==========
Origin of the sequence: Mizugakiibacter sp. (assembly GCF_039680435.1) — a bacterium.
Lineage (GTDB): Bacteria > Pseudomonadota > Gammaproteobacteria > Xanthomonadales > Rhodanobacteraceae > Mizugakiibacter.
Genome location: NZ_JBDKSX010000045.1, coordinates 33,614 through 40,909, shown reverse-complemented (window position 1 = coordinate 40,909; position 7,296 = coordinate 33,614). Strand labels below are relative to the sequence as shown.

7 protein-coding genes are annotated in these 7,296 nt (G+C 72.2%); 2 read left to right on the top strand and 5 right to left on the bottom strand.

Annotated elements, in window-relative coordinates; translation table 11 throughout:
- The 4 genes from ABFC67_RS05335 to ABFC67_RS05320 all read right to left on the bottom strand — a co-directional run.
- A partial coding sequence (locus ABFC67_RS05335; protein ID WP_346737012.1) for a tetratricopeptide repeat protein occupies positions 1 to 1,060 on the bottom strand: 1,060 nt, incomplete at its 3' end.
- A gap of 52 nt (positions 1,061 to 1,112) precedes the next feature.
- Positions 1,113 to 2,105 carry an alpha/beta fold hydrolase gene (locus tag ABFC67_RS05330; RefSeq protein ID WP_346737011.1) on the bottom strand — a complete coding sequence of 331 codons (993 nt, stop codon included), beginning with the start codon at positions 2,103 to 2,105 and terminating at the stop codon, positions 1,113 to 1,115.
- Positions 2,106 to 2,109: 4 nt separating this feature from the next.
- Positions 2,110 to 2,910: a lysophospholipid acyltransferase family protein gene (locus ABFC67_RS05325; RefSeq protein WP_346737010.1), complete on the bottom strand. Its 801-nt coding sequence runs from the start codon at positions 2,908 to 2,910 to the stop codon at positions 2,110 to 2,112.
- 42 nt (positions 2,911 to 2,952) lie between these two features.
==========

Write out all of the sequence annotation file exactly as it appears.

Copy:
Origin of the sequence: Mizugakiibacter sp. (assembly GCF_039680435.1) — a bacterium.
Lineage (GTDB): Bacteria > Pseudomonadota > Gammaproteobacteria > Xanthomonadales > Rhodanobacteraceae > Mizugakiibacter.
Genome location: NZ_JBDKSX010000045.1, coordinates 33,614 through 40,909, shown reverse-complemented (window position 1 = coordinate 40,909; position 7,296 = coordinate 33,614). Strand labels below are relative to the sequence as shown.

7 protein-coding genes are annotated in these 7,296 nt (G+C 72.2%); 2 read left to right on the top strand and 5 right to left on the bottom strand.

Annotated elements, in window-relative coordinates; translation table 11 throughout:
- The 4 genes from ABFC67_RS05335 to ABFC67_RS05320 all read right to left on the bottom strand — a co-directional run.
- A partial coding sequence (locus ABFC67_RS05335; protein ID WP_346737012.1) for a tetratricopeptide repeat protein occupies positions 1 to 1,060 on the bottom strand: 1,060 nt, incomplete at its 3' end.
- A gap of 52 nt (positions 1,061 to 1,112) precedes the next feature.
- Positions 1,113 to 2,105 carry an alpha/beta fold hydrolase gene (locus tag ABFC67_RS05330; RefSeq protein ID WP_346737011.1) on the bottom strand — a complete coding sequence of 331 codons (993 nt, stop codon included), beginning with the start codon at positions 2,103 to 2,105 and terminating at the stop codon, positions 1,113 to 1,115.
- Positions 2,106 to 2,109: 4 nt separating this feature from the next.
- Positions 2,110 to 2,910: a lysophospholipid acyltransferase family protein gene (locus ABFC67_RS05325; RefSeq protein WP_346737010.1), complete on the bottom strand. Its 801-nt coding sequence runs from the start codon at positions 2,908 to 2,910 to the stop codon at positions 2,110 to 2,112.
- 42 nt (positions 2,911 to 2,952) lie between these two features.